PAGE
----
Wall Browns: Remembering Alwyn

In the summer we intend to have a field visit walking in Alwyn Timms’ footsteps, looking for Wall Brown butterflies on the patch where he recorded them. We will follow a route from Royd Moor viewpoint that Alwyn Timms took us on to count Wall Brown butterflies. Meeting at Royd Moor viewpoint, 10.00am, Saturday 13 August.

http://www.barnsleynats.org.uk/alwyn-timms-our-memories/

Meetings and sharing observations

Peacock in garden

Barnsley Nats brings together people who share an interest in natural history and the wildlife of the Barnsley area. We have a programme of meetings and field visits throughout the year. Meetings are beginning again in September 2022 at Barnsley Town Hall. Field visits are taking place on the first Saturday morning of each month and on some Wednesday evenings in the summer. See our programme page for details.

Under wind turbines above Carlecotes

A return visit to a fascinating mosaic of habitats in the Banks Renewable (wind farm) site between Carlecotes and Crow Edge with heath, grassland, woodland and bare ground and ponds: interesting plants and invertebrates: this time with frog tadpoles in one of the ponds, some orchids and moths. An oyster catcher calling! Ended by looking at the geology and industrial heritage.

Gosling Moor – Saturday 11 June 2022

A walk around Gosling Moor, an historic wood pasture, with some ancient and veteran trees, mainly looking at the trees themselves and the invertebrates they supported.

With a person at each corner, we held a sheet under various species of tree and gave a branch a shake.

We counted the species of invertebrates that fell into the sheet.

Oak had most as expected with Rowan not far behind.

Gunthwaite – 18 May 2022

Wednesday 18 May saw our annual evening visit to the Gunthwaite area, walking from Gunthwaite dam to Gunthwaite Hall Farm: ancient paved tracks, field paths, hedgerows, pastures, woodland and an impressive veteran tree.

There were lots of woodland flowering plants alongside the tracks and in the woodlands, although this year the summer migrant birds were missing.

Nabs wood – 9 April 2022

There was a change of plan for our field visit on Saturday 9 April. We went to Nabs Wood near Silkstone Common looking for the first woodland flowers. Nabs Wood is a Woodland Trust site. We were intending to go to Bagger Wood and the nearby Lower Lee Wood, which are Woodland Trust woods as well. However both of these have had recent work done and looked rather bare. As well as the emerging flowers, we looked for invertebrates and fungi

Carlton Marsh Nature Reserve –12 March

On Saturday morning, 12 March, we visited Carlton Marsh Nature Reserve. A mix of reedbed, fen, scrapes, marsh, meadows and wet woodland makes Carlton Marsh a great place to visit, enjoy some birding, and spot signs of Spring!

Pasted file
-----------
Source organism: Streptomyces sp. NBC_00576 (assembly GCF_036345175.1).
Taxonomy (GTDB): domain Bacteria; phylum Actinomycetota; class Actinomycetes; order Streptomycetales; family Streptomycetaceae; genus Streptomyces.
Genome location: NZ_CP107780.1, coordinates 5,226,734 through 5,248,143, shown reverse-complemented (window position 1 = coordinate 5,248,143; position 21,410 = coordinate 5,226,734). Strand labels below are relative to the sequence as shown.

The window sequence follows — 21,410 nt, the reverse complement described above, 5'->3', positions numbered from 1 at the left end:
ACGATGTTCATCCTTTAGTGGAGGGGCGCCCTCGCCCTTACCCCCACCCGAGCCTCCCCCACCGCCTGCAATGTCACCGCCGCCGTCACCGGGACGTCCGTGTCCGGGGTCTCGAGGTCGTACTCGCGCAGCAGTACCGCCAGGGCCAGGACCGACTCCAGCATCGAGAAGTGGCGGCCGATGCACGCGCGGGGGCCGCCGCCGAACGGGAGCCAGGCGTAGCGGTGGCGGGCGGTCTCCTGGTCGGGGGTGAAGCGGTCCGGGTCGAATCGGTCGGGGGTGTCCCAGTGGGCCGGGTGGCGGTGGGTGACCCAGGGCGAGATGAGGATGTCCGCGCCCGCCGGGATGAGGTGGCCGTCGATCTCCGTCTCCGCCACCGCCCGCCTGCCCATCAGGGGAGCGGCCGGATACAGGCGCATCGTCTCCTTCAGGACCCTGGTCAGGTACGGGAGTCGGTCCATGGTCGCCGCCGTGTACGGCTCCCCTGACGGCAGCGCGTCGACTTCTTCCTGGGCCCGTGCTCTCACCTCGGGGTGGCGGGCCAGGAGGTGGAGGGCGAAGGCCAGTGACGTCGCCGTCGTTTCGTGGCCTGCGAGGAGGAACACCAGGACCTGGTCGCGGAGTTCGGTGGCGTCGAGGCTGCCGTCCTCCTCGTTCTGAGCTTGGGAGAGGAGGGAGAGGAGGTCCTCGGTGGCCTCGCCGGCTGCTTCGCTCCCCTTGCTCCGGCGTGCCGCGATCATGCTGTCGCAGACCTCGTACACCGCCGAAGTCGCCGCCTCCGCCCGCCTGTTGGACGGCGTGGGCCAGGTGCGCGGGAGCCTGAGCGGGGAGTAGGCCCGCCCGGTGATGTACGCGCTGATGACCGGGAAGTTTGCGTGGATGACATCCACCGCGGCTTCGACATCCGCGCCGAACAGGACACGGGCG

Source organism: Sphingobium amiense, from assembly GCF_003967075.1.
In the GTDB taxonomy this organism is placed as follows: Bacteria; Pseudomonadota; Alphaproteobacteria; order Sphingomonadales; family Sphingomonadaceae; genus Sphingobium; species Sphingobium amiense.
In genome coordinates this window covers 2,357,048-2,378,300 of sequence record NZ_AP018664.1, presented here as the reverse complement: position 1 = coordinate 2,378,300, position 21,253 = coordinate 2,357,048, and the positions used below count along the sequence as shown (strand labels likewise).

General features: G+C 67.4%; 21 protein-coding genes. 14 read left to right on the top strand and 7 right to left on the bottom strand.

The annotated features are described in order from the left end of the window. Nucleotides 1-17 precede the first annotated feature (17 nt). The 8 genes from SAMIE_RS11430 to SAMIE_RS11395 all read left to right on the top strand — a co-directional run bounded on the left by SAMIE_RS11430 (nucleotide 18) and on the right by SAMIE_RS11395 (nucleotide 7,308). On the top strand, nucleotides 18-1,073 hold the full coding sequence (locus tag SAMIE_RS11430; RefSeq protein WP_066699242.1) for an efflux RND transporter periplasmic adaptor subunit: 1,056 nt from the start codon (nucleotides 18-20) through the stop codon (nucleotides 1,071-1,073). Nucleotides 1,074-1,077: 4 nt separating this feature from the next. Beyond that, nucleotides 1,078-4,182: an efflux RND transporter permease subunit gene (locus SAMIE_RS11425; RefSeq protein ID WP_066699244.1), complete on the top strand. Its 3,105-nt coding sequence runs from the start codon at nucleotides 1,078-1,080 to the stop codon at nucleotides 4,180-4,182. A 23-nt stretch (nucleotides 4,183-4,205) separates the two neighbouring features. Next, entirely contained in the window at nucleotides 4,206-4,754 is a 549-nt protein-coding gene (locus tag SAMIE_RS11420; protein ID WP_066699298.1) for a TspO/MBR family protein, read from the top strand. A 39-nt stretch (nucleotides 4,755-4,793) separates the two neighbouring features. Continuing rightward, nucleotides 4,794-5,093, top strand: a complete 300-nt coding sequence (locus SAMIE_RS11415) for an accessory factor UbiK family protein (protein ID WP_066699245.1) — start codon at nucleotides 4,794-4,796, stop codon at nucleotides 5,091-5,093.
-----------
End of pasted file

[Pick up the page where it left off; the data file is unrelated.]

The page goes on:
Cliff Gorman who has been involved with Carlton Marsh over many years joined us and posted this account on the Barnsley Bird Sightings blog:

The Barnsley Naturalist Society visited this morning providing the following:
4 Buzzards in the air together, 5 singing Chiffchaffs, 1 singing Cetti’s warbler, 3 singing Reed Buntings, 1 yaffling Green Woodpecker, 1 Linnet, 1 Greenfinch, a male Grey Wagtail and 6 Common Gulls.

The first flowers of Cowslip were showing in the western Meadow along with Dogs Mercury and White Dead Nettle on the embankment.

4 Smooth Newts and a Froglet from last year were found under an old sleeper and a Lemon Slug was under a rock.

A fresh dead Wood Mouse was another interesting find.

It was really good to see old friends from this group again, I hope you all enjoyed it as much as I did. Thank you for coming and being so enthusiastic.

Stranglers at Wortley Hall

Saturday 2 October: Wortley Hall parkland and walled garden.

Doug and Barry led us on a visit last Saturday to Wortley Hall for fungi and veteran trees. A good visit made more exciting by Doug’s earlier discovery of a special rare fungus: one that parasitises and grows out of another!

The greyish parasite fungus (the Powdercap Strangler, Squamanta paradoxa) grows out of the much more common yellow host fungus (Earthy Powdercap)

YNU VC63 excursion

Saturday 23 July saw the Yorkshire Naturalists Union yearly meeting for south-west Yorkshire. We met near Monk Bretton Priory and walked downstream along the river Dearne. Unfortunately there was torrential rain but we made our way through the dense vegetation along one side of the river, had lunch sheltering under a viaduct, and after some botanising in a meadow made our way back along the other side.